The Nine Lives of L. M. Montgomery
by Fraser MacCallum
The famed author, Lucy Maud Montgomery, is dear to the hearts of hundreds of thousands who have been swept away by her inspiring heroines, playful imagination and vivid description of this Island. Montgomery was a best seller of over 20 works and as Islanders, we owe her thanks for helping to put us on the map and create an eventual behemoth of an industry (I recently saw Anne ear muffs for sale. Essential? Absolutely). However, behind Montgomerys legacy there is a woman, who, although a brilliant wordsmith, was agonized by personal demons for much of her life. This duality brings us, the audience, to the Carrefour Theatre in Charlottetown for the ambitious musical, The Nine Lives of L.M. Montgomery.
Returning for a second year, the production has moved from Georgetown to Charlottetown’s French school. Following Maud from childhood right to death we explore her early inspirations, the valleys and peaks of her career, her family life and numerous internal struggles.
Natalie Oman, in her first year with the production, plays the heroine and truly leads with excellence. Her portrayal of Maud is complex and textured, her comedic timing superb and her voice smooth and soaring. Throughout the show we meet many of Maud’s storybook characters including the famous orphan, Anne, played expertly by Lindsay Kyte. Kyte’s voice is enchanting and her energy seemingly boundless, hitting all the right marks. Other standout performances include local talent Helen Killorn as Maud’s dear friend, Frede and adorable Island youngster Lacey Koughan as the title character from Magic for Marigold.
The Carrefour is a challenging theatre to stage a show in. Its high school setting can disrupt the atmosphere of a professional show. The production team behind Nine Lives compensates however, with some very technically intricate stage pieces. A tall, backlit scrim with a changing LCD panel above bearing the names of Maud’s titles was very effective in creating a book cover effect. Characters like Emily of New Moon and Valency of Blue Castle would appear in the frame as Maud created them. The other major stage piece was a massive backlit LCD screen that serves as backdrop. It was used very creatively showing character silhouettes (a great scene involving Maud’s greedy publicist, played well by Scott McGuigan) or video (young Maud’s cross country train trip). It was less effective, however, when simply showing still nature shots seeming almost too modern and alien for the period furniture and costumes (which are terrific).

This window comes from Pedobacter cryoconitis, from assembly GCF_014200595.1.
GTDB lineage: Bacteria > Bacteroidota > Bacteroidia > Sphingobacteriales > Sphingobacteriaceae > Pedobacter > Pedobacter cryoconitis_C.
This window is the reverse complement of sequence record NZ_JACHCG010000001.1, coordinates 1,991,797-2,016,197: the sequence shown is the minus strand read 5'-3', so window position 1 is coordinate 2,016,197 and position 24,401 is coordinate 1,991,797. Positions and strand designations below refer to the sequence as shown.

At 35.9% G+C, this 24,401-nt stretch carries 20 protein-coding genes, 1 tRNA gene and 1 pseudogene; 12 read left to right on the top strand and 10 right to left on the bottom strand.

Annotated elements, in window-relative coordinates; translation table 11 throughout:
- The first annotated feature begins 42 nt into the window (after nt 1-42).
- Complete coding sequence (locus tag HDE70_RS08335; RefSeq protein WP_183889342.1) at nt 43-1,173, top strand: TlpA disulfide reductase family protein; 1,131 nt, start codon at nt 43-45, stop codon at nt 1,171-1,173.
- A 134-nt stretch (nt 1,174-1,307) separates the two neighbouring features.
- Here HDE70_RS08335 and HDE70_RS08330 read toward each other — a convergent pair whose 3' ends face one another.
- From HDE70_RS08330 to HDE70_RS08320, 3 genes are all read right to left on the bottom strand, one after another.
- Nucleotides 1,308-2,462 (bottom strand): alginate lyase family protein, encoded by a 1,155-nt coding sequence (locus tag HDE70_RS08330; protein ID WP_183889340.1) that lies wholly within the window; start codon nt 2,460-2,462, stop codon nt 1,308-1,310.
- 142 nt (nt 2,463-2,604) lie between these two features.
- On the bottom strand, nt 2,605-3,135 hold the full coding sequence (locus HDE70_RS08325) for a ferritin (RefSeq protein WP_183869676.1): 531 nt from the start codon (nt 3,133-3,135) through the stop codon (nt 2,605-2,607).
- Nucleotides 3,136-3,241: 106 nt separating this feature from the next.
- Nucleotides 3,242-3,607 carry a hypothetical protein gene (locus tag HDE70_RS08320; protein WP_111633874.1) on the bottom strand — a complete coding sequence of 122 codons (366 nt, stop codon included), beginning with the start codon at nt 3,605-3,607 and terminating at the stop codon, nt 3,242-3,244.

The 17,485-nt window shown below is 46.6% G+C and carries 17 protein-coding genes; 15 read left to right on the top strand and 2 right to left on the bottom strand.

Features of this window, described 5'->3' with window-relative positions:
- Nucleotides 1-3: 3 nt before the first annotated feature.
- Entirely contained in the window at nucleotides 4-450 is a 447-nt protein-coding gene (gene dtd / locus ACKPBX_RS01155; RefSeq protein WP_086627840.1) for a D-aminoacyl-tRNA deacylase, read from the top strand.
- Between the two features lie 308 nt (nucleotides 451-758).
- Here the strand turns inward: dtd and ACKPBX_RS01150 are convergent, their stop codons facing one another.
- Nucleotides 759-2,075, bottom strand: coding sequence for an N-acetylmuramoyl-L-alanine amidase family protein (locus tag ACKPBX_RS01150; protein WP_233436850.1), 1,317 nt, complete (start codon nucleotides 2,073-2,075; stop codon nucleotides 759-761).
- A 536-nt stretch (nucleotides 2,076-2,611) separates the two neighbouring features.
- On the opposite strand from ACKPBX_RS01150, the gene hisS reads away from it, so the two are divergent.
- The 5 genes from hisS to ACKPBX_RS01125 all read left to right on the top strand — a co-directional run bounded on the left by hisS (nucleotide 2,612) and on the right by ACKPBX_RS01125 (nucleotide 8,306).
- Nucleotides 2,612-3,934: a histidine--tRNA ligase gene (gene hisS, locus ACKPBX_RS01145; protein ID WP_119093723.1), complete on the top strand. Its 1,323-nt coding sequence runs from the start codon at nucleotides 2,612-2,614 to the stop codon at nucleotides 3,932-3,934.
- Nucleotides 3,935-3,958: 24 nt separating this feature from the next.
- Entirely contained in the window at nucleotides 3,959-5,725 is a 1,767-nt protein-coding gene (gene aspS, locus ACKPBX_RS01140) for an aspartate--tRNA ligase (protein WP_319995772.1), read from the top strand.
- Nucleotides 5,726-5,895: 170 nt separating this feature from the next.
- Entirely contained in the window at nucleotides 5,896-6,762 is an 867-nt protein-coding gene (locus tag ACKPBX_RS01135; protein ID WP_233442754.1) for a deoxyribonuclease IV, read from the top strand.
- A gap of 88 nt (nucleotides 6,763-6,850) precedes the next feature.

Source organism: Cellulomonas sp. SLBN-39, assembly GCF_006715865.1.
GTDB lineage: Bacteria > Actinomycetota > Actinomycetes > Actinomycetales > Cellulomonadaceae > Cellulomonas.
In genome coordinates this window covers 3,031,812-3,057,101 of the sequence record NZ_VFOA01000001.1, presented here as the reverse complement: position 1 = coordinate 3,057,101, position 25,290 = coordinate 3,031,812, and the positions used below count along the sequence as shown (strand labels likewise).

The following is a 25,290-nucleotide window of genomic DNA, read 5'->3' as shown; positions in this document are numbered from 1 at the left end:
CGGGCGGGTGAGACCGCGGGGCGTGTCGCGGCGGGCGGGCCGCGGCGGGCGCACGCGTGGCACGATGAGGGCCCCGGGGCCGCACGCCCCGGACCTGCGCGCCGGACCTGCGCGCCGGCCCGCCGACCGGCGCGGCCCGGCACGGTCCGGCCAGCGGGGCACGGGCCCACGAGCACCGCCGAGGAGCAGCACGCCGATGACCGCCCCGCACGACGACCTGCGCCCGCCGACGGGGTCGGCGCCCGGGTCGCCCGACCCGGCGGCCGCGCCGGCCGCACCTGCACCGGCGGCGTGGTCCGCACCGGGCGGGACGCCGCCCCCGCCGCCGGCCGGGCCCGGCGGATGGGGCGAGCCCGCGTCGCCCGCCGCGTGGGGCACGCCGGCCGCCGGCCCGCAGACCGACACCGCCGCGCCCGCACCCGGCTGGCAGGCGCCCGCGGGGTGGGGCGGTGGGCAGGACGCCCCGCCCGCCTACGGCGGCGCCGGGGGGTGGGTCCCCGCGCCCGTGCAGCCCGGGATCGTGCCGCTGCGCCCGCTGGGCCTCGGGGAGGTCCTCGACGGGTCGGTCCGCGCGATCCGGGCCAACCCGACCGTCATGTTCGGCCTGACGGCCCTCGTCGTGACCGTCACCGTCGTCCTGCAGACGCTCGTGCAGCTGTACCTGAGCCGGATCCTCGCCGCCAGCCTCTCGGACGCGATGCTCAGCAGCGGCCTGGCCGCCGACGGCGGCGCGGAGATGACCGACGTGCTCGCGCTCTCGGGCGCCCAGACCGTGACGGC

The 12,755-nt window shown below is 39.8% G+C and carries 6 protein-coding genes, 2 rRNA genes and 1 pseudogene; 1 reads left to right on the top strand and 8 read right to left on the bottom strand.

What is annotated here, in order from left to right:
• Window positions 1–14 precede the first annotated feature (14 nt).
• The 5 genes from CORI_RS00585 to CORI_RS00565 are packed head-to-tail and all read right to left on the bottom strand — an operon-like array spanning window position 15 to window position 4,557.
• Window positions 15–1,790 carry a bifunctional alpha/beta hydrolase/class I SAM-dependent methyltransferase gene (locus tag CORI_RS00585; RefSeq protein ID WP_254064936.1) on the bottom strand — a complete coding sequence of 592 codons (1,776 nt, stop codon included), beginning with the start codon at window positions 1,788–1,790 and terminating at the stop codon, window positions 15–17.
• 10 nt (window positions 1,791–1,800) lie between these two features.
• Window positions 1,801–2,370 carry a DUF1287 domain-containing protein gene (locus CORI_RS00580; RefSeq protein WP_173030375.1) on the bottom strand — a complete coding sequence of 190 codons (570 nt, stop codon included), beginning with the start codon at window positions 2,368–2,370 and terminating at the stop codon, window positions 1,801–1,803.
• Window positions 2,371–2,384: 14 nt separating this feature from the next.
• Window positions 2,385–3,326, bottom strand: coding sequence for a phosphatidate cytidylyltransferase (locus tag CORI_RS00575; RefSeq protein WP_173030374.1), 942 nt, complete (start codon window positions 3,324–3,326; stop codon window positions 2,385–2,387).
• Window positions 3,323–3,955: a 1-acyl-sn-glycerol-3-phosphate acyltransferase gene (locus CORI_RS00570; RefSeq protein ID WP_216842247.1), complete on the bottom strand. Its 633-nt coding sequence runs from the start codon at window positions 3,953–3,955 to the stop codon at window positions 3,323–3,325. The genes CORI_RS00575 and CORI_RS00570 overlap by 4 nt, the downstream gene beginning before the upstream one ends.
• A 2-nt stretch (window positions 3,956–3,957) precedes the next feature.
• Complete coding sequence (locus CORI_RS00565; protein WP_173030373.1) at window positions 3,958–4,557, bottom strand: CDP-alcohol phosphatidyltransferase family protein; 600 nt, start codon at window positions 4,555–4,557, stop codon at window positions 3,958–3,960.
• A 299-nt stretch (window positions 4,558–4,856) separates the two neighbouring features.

Director Adam-Michael James and Musical Director Leo Marchildon have assembled a solid cast and created some beautiful musical numbers. Highlights include “I am a Newspaper Woman,” a catchy number with Maud and her uptight press staff at the Halifax Echo, “1917,” a looming war march where Maud grapples with the strains of WWI and “Maud meets her public” where our heroine handles a blitz from press and fans.
The fundamental difficulties with Nine Lives however are in length and tone. The second act dragged sometimes, and three hours is a long time to explore such darkness and depression. We learn extensively of Maud’s personal life, her overbearing grandmother, her husband’s severe melancholia, her lofty expectations for her sons, all of which is compelling for LMM fans old and new, however at times the plot becomes overly involved and confusing, and the continuously dark tone overbearing and sometimes melodramatic. Some theatergoers mentioned afterwards that the story’s balance between Maud’s highs and lows felt uneven, leaving a somber tone in the theatre.
The Nine Lives of L.M. Montgomery is still a unique and entertaining show, a crucial viewing for fans of her work. The writers obviously did extensive research about Maud’s life, and one comes away with a comprehensive grasp of her inspirations and legacy. The set is original, the cast predominately strong and the music first-rate. With alterations for length and more focus on her successes in the second-act Nine Lives could compete for many summers to come.